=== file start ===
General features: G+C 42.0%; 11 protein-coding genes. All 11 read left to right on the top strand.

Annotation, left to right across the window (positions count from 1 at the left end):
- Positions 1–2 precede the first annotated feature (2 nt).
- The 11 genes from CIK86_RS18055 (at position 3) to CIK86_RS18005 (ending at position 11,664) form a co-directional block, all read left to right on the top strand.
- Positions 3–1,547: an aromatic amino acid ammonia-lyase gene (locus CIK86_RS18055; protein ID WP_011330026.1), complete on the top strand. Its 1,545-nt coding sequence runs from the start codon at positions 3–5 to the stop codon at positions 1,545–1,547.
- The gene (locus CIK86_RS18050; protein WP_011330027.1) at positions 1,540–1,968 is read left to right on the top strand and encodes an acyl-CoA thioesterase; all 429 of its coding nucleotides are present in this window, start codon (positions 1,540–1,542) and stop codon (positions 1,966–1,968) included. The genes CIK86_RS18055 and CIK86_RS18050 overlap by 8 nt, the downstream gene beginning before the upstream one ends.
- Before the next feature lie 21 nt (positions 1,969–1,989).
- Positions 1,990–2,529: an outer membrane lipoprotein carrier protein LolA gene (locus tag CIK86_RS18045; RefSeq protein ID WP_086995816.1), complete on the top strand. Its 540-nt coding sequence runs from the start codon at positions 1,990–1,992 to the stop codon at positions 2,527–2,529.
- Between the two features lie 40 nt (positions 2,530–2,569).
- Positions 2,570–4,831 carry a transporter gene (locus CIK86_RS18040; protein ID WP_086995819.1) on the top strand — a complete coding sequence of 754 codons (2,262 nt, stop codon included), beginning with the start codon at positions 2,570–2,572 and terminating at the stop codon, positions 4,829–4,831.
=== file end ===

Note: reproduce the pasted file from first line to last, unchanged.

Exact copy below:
General features: G+C 42.0%; 11 protein-coding genes. All 11 read left to right on the top strand.

Annotation, left to right across the window (positions count from 1 at the left end):
- Positions 1–2 precede the first annotated feature (2 nt).
- The 11 genes from CIK86_RS18055 (at position 3) to CIK86_RS18005 (ending at position 11,664) form a co-directional block, all read left to right on the top strand.
- Positions 3–1,547: an aromatic amino acid ammonia-lyase gene (locus CIK86_RS18055; protein ID WP_011330026.1), complete on the top strand. Its 1,545-nt coding sequence runs from the start codon at positions 3–5 to the stop codon at positions 1,545–1,547.
- The gene (locus CIK86_RS18050; protein WP_011330027.1) at positions 1,540–1,968 is read left to right on the top strand and encodes an acyl-CoA thioesterase; all 429 of its coding nucleotides are present in this window, start codon (positions 1,540–1,542) and stop codon (positions 1,966–1,968) included. The genes CIK86_RS18055 and CIK86_RS18050 overlap by 8 nt, the downstream gene beginning before the upstream one ends.
- Before the next feature lie 21 nt (positions 1,969–1,989).
- Positions 1,990–2,529: an outer membrane lipoprotein carrier protein LolA gene (locus tag CIK86_RS18045; RefSeq protein ID WP_086995816.1), complete on the top strand. Its 540-nt coding sequence runs from the start codon at positions 1,990–1,992 to the stop codon at positions 2,527–2,529.
- Between the two features lie 40 nt (positions 2,530–2,569).
- Positions 2,570–4,831 carry a transporter gene (locus CIK86_RS18040; protein ID WP_086995819.1) on the top strand — a complete coding sequence of 754 codons (2,262 nt, stop codon included), beginning with the start codon at positions 2,570–2,572 and terminating at the stop codon, positions 4,829–4,831.